NYC’s most venerable (or annoying?) TV commercial
By Jon Friedman

You bet, I was disappointed by the end of the Yankees’ loss to Toronto on Sept. 15. The Blue Jays, whom the Yankees had beaten 13 of 17 games this year up til then, had led the good guys, 8-1, after six innings. The Bronx Bombers lived up to their nickname by hitting three home runs, including a grand slam, in their half of the seventh inning. But the Yankees ran out of gas and dropped an exciting 8-7 contest.

Adding insult to insult, immediately after the Yankees made their final out, the 212-666-6666 commercial for Carmel cars came on the tube. It is noteworthy because, for my two cents, this is the most venerable and annoying (and, OK, catchy) jingle around. And it has been around for quite some time.

I first heard this commercial in 1999. I cringed at it in the 20th century and I’m shuddering now.

I’m partially kidding, of course. Who among us shouldn’t respect the staying power of a commercial that has aired over two centuries and lasted for nearly two decades?

You know the one. A bunch of cheerful men and women sing 666-6666 as a young woman is escorted to her (Carmel) car. Can you think of any TV spot that has aired for this long, without changing a note? I can’t.

How venerable is it? The commercial has encompassed four presidential administrations. It aired before Y2K (remember that fuss?). Eli Manning was playing high school football at the time. Mike Bloomberg was still contemplating a run at City Hall. Rudy Giuliani was the mayor of New York — and he was contemplating running for a third term. The unimaginable horror of 9/11 was two years away.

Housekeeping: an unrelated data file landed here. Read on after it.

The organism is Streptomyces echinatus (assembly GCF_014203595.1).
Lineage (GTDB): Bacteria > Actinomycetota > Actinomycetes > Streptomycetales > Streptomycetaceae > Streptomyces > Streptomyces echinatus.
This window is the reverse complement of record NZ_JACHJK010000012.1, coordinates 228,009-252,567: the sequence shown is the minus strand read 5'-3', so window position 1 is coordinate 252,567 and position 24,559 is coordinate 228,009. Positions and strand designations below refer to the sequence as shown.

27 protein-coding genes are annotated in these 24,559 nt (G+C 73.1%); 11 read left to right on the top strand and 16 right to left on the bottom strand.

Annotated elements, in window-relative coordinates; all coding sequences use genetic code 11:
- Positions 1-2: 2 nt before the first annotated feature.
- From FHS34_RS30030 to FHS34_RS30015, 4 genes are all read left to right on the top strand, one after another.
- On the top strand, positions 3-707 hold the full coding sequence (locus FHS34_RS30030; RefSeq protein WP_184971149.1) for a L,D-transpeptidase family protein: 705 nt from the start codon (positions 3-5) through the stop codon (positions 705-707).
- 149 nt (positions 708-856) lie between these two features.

In a delicious irony, a telephone number we New Yorkers take for granted has achieved international notoriety. According to a UK website, the mobile phone number of 666-6666 was auctioned for charity and became the world’s most expensive phone number.

When you think about it, it’s also heartwarming that this song is still with us. For me, the first time I heard it was two jobs ago and I can mark the passage of time by thinking about that jingle.

When the excellent film “American Graffiti” came out in 1973, the marketing copy asked, “Where were you in ’62?” It was a smart way for the movie’s producers to cast the audience back at the period when the flick takes place.

Bob Dylan once said, “Nostalgia is death.” He has a point. People shouldn’t live in the past, whether you’re reflecting on good or bad times. It can be debilitating. But I don’t see anything wrong with looking back on this commercial.

The ad can evoke lots of feelings because it covers such a swath of time. I do cringe when I see it come on my TV screen. But I also nod in admiration that the same song can last for all of these years.